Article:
My mother truly believed in the Girl Power. She was not a person of many words, but every time she spoke, her words were authentic and carried tremendous weight. She often said to me: “So long as you set your mind on things you like, you will succeed.” Growing up I had never heard her label such and such “are for boys only,” or such and such “are not good for girls.” Rather, she encouraged me to play with boys, even if that meant to be rough and tumble. When I was 6 or 7 years old, I spent 6 months with her in her re-education camp—my happiest childhood memory. All day long I ran around with the local kids, chasing dogs, catching flies, playing hide and seek in the corn mazes. In the evening I would come back to our small cottage with cuts and bruises all over my body, sometimes in tears. My mother would check on them, wash off the dirt, pat on the injured spot and say something like “You are fine. Go have some fun tomorrow.” Perhaps because of her support on my back, I never felt subpar to boys, and always happy to take on challenges, mental or physical. Years later, these characters had served me well when I was thousands of miles away from home, on my own feet, reaching for the star. After her passing, while organizing her treasures, I found an army medal of honor she had received decades ago. Along with it was a certificate issued by China’s most respected and all-time military leader: General Zhu De. Her achievement? “Dedication to her teaching.” She was only 22 at the time. I was in immense awe of her.
My mother was the biggest fan to my sister and me. She had been there for us every step of the way even when I had my share of the terrible teenage rebellion. I loved that she encouraged me to follow my heart’s desire, but I also liked that she was not shy of giving me her input to my opinions. In my culture, science and engineering were considered superior to social science and liberal arts. They were core skills that would likely to grow with age, people say. They were also safe haven from political persecution as far as you stayed away from critical and independent thinking. A famous Chinese saying goes like this: “Mastering of math, physics and chemistry will take you to the top of the world!” Not surprisingly, all China’s leaders have engineering background. But I loved storytelling, and I was a thinker. So when I decided to apply for colleges, I wanted to study social science, like journalism. My mother cheered on my decision, but at the same time pointed out the pros and cons as a journalist, namely, lack of independent journalism in China. And she was right—journalism in China was merely a lip reading of the official Party line. So in the end I didn’t apply for journalism schools, but was admitted into a top university in Beijing known for its training ground for China’s future diplomats. The best decision for me!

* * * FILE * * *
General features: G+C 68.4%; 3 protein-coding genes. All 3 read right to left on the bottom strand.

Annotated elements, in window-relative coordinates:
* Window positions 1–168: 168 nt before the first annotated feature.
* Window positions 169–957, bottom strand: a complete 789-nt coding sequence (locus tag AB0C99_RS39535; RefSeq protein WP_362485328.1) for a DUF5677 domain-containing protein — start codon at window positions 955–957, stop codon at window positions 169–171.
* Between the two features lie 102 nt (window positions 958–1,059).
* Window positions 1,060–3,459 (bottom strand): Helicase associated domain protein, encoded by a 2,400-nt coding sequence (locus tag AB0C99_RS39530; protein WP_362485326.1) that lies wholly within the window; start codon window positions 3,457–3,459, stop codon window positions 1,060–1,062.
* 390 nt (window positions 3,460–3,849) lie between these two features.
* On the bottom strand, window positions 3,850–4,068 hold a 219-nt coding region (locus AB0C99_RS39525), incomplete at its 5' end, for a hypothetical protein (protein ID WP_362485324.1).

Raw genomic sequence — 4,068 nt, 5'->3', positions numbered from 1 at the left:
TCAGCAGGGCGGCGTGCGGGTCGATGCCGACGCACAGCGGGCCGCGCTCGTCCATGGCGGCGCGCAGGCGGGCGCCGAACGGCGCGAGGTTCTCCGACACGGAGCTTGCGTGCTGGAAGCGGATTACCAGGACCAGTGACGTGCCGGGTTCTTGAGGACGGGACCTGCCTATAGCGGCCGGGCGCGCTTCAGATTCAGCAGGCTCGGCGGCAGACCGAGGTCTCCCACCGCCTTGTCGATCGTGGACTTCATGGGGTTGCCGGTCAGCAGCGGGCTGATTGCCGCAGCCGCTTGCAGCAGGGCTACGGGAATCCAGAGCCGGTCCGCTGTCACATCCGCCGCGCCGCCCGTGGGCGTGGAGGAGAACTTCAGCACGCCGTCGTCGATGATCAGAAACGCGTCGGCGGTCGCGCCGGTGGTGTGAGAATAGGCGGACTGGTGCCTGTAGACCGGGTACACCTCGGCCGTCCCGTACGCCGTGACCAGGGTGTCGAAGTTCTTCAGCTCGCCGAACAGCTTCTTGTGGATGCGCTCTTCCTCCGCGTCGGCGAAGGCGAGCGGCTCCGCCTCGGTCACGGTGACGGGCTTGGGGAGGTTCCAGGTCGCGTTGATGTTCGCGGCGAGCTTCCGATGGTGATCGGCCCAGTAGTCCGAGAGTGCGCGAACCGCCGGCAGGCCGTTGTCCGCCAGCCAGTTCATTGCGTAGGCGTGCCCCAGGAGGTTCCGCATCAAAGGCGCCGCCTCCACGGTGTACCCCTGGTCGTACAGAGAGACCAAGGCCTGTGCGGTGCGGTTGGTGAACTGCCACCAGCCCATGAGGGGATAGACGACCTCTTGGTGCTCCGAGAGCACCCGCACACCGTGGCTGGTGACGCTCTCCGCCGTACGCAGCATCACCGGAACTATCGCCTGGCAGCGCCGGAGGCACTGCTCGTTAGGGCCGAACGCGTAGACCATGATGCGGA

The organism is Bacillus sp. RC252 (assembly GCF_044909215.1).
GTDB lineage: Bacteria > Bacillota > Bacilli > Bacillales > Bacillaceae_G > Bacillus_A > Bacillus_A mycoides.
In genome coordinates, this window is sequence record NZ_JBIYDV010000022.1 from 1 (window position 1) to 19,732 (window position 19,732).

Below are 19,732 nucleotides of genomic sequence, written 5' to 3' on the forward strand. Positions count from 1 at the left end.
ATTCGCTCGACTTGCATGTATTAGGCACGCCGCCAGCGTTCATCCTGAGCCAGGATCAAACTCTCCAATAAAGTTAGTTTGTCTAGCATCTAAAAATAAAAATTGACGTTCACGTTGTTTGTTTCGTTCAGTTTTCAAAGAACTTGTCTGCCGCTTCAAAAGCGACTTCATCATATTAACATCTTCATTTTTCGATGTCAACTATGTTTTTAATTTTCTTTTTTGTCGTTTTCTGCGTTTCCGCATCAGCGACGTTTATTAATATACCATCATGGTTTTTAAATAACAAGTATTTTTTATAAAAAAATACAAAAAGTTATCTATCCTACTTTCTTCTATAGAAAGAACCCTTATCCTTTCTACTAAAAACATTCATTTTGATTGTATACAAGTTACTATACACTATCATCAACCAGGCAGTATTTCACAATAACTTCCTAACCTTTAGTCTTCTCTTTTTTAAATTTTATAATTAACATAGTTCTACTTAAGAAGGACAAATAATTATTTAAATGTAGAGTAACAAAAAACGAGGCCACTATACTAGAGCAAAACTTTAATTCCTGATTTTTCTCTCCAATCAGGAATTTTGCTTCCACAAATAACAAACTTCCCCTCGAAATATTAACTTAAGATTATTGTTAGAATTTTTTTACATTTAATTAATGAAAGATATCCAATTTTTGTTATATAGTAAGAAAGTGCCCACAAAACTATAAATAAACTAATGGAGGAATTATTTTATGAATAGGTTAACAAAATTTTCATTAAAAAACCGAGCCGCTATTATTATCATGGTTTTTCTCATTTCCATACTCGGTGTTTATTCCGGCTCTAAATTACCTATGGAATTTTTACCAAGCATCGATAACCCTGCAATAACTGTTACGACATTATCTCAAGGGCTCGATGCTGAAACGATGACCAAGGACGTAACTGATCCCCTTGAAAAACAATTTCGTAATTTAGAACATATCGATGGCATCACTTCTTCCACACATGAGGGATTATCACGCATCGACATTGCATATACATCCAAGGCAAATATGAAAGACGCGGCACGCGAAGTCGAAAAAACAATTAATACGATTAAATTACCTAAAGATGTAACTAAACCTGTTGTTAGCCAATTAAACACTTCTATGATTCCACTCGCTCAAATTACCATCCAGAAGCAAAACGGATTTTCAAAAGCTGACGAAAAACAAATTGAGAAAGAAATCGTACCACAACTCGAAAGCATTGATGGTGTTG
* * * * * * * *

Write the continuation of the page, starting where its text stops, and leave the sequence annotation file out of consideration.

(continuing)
When someone you love dies, it makes you wonder what happens in death. We Chinese believe in after life. We send our loved ones to heaven and their souls stay with us. For the first few months after their passing, we visit their graveyards every few weeks, burning incense to pay respect to them, bringing food to them, talking to them, checking on their life on the other side. These moments are sacred through which we are forever connected, and they are part of us who live on. I have brought my mother’s spirit with me back home and it will stay with me forever.
Upon my return from China, I soaked myself in a Yoga class. It was taught by a friend of mine, that younger, fun-loving quintessential Yogi girl. Her class is typically upbeat, reflective. This time, at start of the class, she read a short essay to us, a touching, beautiful essay, bringing many tears to my eyes. I am sharing it here:
“Life is so ephemeral. Here one day and gone the next. You never know when your life is going to change in an instant. Cherish each blessing in your life. Life is so delicate and tender. Take nothing for granted because you may wake up one day to find everything is changed forever. No matter how much you want it back, you’ll never turn back the clock to a time gone by. Take the time now to appreciate the gifts that you have in life. Your body, your breath, your family, your friends. All the love that surrounds you, all the love you heart. It’s all that matters.”
I can feel you inside me, Mom, your love and support! I know you would love to see us continue to embark on what life bestows on us.
I love you Mom!